SpaceX has denied OneWeb's claim that their satellites almost collided - and accused it of deliberately misleading the press

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Elon Musk
Tesla CEO Elon Musk. Win McNamee/Getty Images
  • SpaceX denied that a Starlink satellite almost collided with a OneWeb satellite in an FCC filing.

  • OneWeb told the WSJ that Starlink engineers had said they couldn't do anything to avoid a collision.

  • SpaceX said the companies worked together and OneWeb asked it to turn its collision software off.

  • See more stories on Insider's business page.

Elon Musk's aerospace company SpaceX has denied rival OneWeb's claims that their satellites almost collided earlier this month.

SpaceX said the two companies worked together and agreed in a meeting on Tuesday that there was no "close call" or "near miss," per Federal Communications Commission (FCC) filings from the company, first reported by Ars Technica.

It also accused British-owned satellite broadband provider OneWeb of "intensified efforts" to prevent SpaceX from completing a safety upgrade.

This came after Chris McLaughlin, government affairs chief at OneWeb, told The Wall Street Journal in an article published on Monday that a satellite operated by Starlink, the internet arm of SpaceX, came within 190 feet of a OneWeb satellite in early April.

Read more: Bank of America breaks down 6 reasons why under-the-radar space company Avio could see its stock surge more than 100% as the industry rockets towards a $1.4 trillion valuation by 2030

McLaughlin told The Journal that Starlink's engineers said they couldn't do anything to avoid a collision and switched off the satellite's autonomous collision-avoidance system. They did this so OneWeb could maneuver around the Starlink satellite without interference, McLaughlin said.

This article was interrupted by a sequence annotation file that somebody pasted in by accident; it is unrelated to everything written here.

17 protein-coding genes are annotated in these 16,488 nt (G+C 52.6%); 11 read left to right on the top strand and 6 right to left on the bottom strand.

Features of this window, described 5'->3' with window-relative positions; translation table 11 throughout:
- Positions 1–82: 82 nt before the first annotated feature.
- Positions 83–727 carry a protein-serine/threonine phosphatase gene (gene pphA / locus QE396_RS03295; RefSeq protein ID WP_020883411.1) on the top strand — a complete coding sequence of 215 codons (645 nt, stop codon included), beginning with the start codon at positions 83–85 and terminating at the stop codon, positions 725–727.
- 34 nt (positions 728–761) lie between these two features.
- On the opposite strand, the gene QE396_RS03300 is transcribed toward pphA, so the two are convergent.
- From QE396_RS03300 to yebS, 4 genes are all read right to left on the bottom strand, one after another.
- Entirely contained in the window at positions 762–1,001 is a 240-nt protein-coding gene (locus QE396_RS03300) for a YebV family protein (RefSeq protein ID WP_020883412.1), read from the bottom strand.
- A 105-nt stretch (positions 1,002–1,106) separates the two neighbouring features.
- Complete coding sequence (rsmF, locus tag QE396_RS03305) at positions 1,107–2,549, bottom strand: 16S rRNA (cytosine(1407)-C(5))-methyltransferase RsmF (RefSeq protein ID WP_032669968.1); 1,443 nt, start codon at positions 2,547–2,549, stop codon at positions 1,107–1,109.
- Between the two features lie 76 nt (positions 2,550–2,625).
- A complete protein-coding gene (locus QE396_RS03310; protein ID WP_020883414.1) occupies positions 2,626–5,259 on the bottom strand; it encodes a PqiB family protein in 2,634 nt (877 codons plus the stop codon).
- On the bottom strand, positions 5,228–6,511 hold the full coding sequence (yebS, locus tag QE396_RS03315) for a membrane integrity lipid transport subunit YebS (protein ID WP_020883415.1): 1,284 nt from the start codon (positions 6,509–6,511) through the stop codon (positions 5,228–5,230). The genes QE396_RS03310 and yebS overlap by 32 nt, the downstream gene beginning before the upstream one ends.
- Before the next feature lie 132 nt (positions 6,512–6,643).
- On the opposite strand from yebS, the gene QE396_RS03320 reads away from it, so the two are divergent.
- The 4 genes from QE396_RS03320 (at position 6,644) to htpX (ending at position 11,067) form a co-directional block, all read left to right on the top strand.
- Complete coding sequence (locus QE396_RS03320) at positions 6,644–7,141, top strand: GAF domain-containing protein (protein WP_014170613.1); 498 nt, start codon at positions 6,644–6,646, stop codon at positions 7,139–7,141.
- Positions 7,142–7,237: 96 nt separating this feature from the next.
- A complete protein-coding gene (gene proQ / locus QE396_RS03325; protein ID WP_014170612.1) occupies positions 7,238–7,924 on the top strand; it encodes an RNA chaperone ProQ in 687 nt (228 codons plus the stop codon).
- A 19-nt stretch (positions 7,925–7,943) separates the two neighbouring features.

SpaceX fired back in its ex-parte FCC filing Tuesday, saying OneWeb itself had requested that it turn off its collision-avoidance system temporarily so that it could move its satellite.

According to SpaceX, OneWeb made this decision because OneWeb satellites need more time to coordinate and plan their maneuvers than Starlink satellites require, and the two companies were in communication throughout.

The two companies were working together "in good faith" and OneWeb "chose to publicly misstate the circumstances of the coordination" in The Journal's article, SpaceX said.

OneWeb did not immediately respond to Insider's request for comment.

SpaceX added that "the probability of collision never exceeded the threshold for a [collision-avoidance] maneuver, and the satellites would not have collided even if no maneuver had been conducted."

SpaceX said its collision-avoidance system "was and remains fully functional at all times," and that its satellite had conducted many similar maneuvers in the past in conjunction with OneWeb, "with no issues."

At the meeting between FCC, OneWeb and SpaceX representatives on Tuesday, the two companies "agreed that they had conducted a successful coordination," according to SpaceX.

It added that OneWeb offered to retract its previous statements.

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